ORDER AND FINDINGS AND RECOMMENDATIONS
Petitioner is a state prisoner proceeding without counsel seeking a writ of habeas corpus pursuant to 28 U.S.C. § 2254. Petitioner seeks leave to proceed in forma pauperis. He makes the required showing. Therefore, the request is granted. See 28 U.S.C. § 1915(a).
Currently pending before the court is petitioner's application for a writ of habeas corpus. For the reasons explained below, the undersigned finds that it must be dismissed without leave to amend. See Rule 4, Rules Governing § 2254 Cases.
A district court must entertain a habeas petition "in behalf of a person in custody pursuant to the judgment of a State court only on the ground that he is in custody in violation of the Constitution or laws or treaties of the United States." 28 U.S.C. § 2254(a). A judge entertaining a habeas petition "shall forthwith award the writ or issue an order directing the respondent to show cause why the writ should not be granted, unless it appears from the application that the applicant or person detained is not entitled thereto." 28 U.S.C. § 2243. The petition must be dismissed if on initial review the court finds that "it plainly appears from the petition and any attached exhibits that the petitioner is not entitled to relief in the district court." Rule 4, Rules Governing § 2254 Cases.
Petitioner claims that the trial court violated the Fifth and Fourteenth Amendment to the United States Constitution by: 1) imposing a restitution fine without a determination of petitioner's ability to pay; 2) failing to determine whether the imposition of a restitution fine created a hardship for petitioner; and 3) failing to state its reasons on the record for imposing a restitution fine. Dckt. No. 1 at 4-5, 8.
Section 2254(a) provides that a district judge shall entertain an application for a writ of habeas corpus only for individuals "in custody" pursuant to a state court judgment. For an individual to be "in custody" for purposes of 2254(a), he must establish two requirements. Bailey v. Hill, 599 F.3d 976, 978 (9th Cir. 2010). First, the petition must be filed "in behalf of a person in custody." Id. This requirement "has been interpreted to mean that federal courts lack jurisdiction over habeas corpus petitions unless the petitioner is under the conviction or sentence under attack at the time his petition is filed." Id. at 978 (quotations omitted) (citing Resendiz v. Kovensky, 416 F.3d 952, 956 (9th Cir. 2005). Second, a petition may only be entertained where the petitioner contends "that he is 'in custody' in violation of the Constitution or other federal laws." Id. at 979. This requires "a nexus between the petitioner's claim and the unlawful nature of the custody." Id. at 979-80. A challenge only to the restitution portion of a sentence lacks the requisite nexus to a petitioner's custody to satisfy the second "in custody" requirement. Id. at 981.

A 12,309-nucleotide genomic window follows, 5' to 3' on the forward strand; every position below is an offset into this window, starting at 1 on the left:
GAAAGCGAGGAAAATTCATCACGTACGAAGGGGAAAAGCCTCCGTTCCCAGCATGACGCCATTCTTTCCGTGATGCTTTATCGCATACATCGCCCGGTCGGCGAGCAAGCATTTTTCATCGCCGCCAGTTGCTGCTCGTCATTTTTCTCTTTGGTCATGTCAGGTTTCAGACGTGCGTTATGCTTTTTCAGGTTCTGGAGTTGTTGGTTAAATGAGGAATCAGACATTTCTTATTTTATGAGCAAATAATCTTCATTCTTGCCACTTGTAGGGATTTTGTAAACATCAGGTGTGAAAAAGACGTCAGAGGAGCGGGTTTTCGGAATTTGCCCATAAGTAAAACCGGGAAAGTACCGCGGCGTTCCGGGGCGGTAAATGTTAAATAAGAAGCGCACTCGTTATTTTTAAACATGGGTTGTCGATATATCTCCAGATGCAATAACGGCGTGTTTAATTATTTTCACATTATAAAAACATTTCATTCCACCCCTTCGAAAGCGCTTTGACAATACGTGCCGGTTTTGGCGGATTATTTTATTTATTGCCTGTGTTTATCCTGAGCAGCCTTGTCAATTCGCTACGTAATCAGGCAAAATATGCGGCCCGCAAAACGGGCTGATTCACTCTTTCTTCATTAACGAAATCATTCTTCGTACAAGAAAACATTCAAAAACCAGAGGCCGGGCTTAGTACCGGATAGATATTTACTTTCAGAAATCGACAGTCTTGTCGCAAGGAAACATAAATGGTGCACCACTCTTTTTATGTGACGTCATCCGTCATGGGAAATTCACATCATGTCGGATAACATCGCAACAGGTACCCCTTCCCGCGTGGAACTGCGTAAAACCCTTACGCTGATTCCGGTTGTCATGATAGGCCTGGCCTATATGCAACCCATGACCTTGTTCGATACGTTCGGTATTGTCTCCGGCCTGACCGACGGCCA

Here, petitioner's three claims only challenge the imposition of his restitution fine. Even if petitioner were to succeed on his claims, judgment in his favor would not directly impact the duration of his confinement. As petitioner does not satisfied the "in custody" requirement, the court lacks jurisdiction over his petition. See id.
Accordingly, it is hereby ORDERED that petitioner's request for leave to proceed in forma pauperis is granted.
Further, it is hereby RECOMMENDED that the petition be dismissed without leave to amend, and the Clerk of the Court be directed to close the case.
These findings and recommendations are submitted to the United States District Judge assigned to the case, pursuant to the provisions of 28 U.S.C. § 636(b)(l). Within fourteen days after being served with these findings and recommendations, any party may file written objections with the court and serve a copy on all parties. Such a document should be captioned "Objections to Magistrate Judge's Findings and Recommendations." Failure to file objections within the specified time may waive the right to appeal the District Court's order. Turner v. Duncan, 158 F.3d 449, 455 (9th Cir. 1998); Martinez v. Ylst, 951 F.2d 1153 (9th Cir. 1991). In his objections petitioner may address whether a certificate of appealability should issue in the event he files an appeal of the judgment in this case. See Rule 11, Federal Rules Governing Section 2254 Cases ("the district court must issue or deny a certificate of appealability when it enters a final order adverse to the applicant").
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